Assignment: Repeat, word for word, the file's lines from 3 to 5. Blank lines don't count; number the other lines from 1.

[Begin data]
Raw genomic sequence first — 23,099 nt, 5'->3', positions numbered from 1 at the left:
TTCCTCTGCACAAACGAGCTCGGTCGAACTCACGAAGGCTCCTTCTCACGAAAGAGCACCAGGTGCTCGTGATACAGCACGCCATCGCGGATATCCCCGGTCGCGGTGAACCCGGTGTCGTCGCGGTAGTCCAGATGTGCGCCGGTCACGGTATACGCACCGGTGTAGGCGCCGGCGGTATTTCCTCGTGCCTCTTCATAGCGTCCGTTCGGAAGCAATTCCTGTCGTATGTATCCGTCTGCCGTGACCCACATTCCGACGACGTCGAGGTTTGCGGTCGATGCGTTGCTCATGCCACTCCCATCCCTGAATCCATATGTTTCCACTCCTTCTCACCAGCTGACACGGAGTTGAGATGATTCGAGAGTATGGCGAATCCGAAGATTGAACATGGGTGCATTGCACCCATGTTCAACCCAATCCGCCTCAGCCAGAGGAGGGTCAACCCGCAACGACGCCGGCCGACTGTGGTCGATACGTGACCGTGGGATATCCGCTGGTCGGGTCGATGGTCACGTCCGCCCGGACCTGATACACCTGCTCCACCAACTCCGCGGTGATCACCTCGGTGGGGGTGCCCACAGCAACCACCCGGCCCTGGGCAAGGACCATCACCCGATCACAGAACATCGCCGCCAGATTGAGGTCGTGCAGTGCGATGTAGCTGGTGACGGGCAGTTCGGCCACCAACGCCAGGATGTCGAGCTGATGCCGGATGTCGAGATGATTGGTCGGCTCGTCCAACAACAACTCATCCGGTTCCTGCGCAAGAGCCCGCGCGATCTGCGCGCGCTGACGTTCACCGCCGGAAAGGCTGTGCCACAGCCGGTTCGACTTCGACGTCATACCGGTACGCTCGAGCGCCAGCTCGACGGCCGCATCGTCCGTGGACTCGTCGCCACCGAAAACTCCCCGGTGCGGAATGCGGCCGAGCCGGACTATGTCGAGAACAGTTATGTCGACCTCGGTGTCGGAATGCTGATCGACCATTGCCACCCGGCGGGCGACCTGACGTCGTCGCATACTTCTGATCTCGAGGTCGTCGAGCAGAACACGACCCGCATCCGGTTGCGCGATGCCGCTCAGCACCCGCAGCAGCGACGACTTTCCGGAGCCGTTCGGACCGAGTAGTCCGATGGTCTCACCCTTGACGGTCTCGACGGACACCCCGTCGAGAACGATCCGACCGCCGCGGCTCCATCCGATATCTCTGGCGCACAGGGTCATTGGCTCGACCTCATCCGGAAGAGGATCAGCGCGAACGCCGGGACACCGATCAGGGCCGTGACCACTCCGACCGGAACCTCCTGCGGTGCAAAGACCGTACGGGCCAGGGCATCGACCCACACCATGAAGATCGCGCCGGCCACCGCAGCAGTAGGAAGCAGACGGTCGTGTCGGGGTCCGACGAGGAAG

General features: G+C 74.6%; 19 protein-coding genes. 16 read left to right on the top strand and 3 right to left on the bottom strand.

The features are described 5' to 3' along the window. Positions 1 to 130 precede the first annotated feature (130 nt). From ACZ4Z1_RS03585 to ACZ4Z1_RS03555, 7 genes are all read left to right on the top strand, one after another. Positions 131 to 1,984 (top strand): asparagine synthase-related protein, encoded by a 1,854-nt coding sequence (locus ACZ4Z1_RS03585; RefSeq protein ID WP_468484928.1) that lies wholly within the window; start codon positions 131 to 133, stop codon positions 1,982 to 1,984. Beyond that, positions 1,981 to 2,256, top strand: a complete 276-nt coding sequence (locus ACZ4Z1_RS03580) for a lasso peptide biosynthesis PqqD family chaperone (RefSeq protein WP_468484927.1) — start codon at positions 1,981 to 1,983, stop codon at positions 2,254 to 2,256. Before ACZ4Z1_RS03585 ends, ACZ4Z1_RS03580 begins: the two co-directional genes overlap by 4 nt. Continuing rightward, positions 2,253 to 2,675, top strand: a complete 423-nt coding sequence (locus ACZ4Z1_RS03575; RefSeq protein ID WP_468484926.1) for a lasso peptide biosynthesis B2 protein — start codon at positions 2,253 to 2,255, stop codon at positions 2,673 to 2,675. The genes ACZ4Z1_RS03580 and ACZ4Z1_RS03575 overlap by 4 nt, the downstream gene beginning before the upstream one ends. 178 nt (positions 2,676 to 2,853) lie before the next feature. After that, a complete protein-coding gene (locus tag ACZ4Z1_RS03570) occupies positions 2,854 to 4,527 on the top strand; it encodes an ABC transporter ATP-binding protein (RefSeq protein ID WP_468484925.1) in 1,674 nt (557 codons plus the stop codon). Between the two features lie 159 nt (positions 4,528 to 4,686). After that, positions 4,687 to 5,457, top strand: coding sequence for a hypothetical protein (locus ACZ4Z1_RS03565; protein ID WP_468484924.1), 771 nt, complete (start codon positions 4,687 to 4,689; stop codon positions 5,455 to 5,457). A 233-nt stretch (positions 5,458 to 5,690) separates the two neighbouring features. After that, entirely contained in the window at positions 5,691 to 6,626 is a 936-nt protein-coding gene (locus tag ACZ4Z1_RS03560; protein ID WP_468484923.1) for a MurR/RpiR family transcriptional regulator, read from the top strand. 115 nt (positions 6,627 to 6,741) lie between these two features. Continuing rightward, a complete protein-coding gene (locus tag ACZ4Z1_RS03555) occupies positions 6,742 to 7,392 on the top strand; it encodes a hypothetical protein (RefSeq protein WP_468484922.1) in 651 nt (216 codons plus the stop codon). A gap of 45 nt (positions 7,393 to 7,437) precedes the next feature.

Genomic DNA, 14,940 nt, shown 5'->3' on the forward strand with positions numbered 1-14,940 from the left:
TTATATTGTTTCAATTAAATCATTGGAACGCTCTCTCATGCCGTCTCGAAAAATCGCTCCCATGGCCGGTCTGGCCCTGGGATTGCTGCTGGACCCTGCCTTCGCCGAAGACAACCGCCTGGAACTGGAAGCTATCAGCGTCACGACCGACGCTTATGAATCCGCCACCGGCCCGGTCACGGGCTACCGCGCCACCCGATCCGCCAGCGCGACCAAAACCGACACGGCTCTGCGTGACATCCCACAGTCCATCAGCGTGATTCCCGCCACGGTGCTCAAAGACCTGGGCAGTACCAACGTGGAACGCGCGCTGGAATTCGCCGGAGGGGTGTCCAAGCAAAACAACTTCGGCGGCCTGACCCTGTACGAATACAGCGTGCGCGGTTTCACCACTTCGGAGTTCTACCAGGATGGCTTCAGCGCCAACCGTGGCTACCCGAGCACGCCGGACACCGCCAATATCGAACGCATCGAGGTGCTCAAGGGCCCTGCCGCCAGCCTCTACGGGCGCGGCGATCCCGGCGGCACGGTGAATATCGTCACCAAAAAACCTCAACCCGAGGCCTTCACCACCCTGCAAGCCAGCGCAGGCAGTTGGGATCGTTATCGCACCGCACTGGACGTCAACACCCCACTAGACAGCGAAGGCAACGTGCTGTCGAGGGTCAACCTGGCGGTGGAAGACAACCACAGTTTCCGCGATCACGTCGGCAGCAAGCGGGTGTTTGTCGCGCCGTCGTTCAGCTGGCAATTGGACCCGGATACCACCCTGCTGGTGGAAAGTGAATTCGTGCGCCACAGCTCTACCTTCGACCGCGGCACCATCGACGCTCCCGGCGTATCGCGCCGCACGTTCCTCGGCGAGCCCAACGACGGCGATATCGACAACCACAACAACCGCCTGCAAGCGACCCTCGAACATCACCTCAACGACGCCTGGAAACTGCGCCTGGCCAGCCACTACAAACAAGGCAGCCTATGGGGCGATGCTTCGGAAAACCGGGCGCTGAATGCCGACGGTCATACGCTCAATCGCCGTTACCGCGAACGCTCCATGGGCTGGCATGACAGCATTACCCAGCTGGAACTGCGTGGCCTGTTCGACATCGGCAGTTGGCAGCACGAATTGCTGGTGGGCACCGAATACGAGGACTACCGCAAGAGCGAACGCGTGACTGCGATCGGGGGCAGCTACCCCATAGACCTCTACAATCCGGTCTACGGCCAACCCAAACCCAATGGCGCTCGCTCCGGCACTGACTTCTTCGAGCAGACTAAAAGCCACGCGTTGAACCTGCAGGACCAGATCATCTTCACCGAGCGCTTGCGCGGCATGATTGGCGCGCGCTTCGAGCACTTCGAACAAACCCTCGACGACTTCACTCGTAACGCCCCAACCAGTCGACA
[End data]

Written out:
General features: G+C 74.6%; 19 protein-coding genes. 16 read left to right on the top strand and 3 right to left on the bottom strand.

The features are described 5' to 3' along the window. Positions 1 to 130 precede the first annotated feature (130 nt). From ACZ4Z1_RS03585 to ACZ4Z1_RS03555, 7 genes are all read left to right on the top strand, one after another. Positions 131 to 1,984 (top strand): asparagine synthase-related protein, encoded by a 1,854-nt coding sequence (locus ACZ4Z1_RS03585; RefSeq protein ID WP_468484928.1) that lies wholly within the window; start codon positions 131 to 133, stop codon positions 1,982 to 1,984. Beyond that, positions 1,981 to 2,256, top strand: a complete 276-nt coding sequence (locus ACZ4Z1_RS03580) for a lasso peptide biosynthesis PqqD family chaperone (RefSeq protein WP_468484927.1) — start codon at positions 1,981 to 1,983, stop codon at positions 2,254 to 2,256. Before ACZ4Z1_RS03585 ends, ACZ4Z1_RS03580 begins: the two co-directional genes overlap by 4 nt. Continuing rightward, positions 2,253 to 2,675, top strand: a complete 423-nt coding sequence (locus ACZ4Z1_RS03575; RefSeq protein ID WP_468484926.1) for a lasso peptide biosynthesis B2 protein — start codon at positions 2,253 to 2,255, stop codon at positions 2,673 to 2,675. The genes ACZ4Z1_RS03580 and ACZ4Z1_RS03575 overlap by 4 nt, the downstream gene beginning before the upstream one ends. 178 nt (positions 2,676 to 2,853) lie before the next feature. After that, a complete protein-coding gene (locus tag ACZ4Z1_RS03570) occupies positions 2,854 to 4,527 on the top strand; it encodes an ABC transporter ATP-binding protein (RefSeq protein ID WP_468484925.1) in 1,674 nt (557 codons plus the stop codon). Between the two features lie 159 nt (positions 4,528 to 4,686). After that, positions 4,687 to 5,457, top strand: coding sequence for a hypothetical protein (locus ACZ4Z1_RS03565; protein ID WP_468484924.1), 771 nt, complete (start codon positions 4,687 to 4,689; stop codon positions 5,455 to 5,457). A 233-nt stretch (positions 5,458 to 5,690) separates the two neighbouring features. After that, entirely contained in the window at positions 5,691 to 6,626 is a 936-nt protein-coding gene (locus tag ACZ4Z1_RS03560; protein ID WP_468484923.1) for a MurR/RpiR family transcriptional regulator, read from the top strand. 115 nt (positions 6,627 to 6,741) lie between these two features. Continuing rightward, a complete protein-coding gene (locus tag ACZ4Z1_RS03555) occupies positions 6,742 to 7,392 on the top strand; it encodes a hypothetical protein (RefSeq protein WP_468484922.1) in 651 nt (216 codons plus the stop codon). A gap of 45 nt (positions 7,393 to 7,437) precedes the next feature.

Genomic DNA, 14,940 nt, shown 5'->3' on the forward strand with positions numbered 1-14,940 from the left: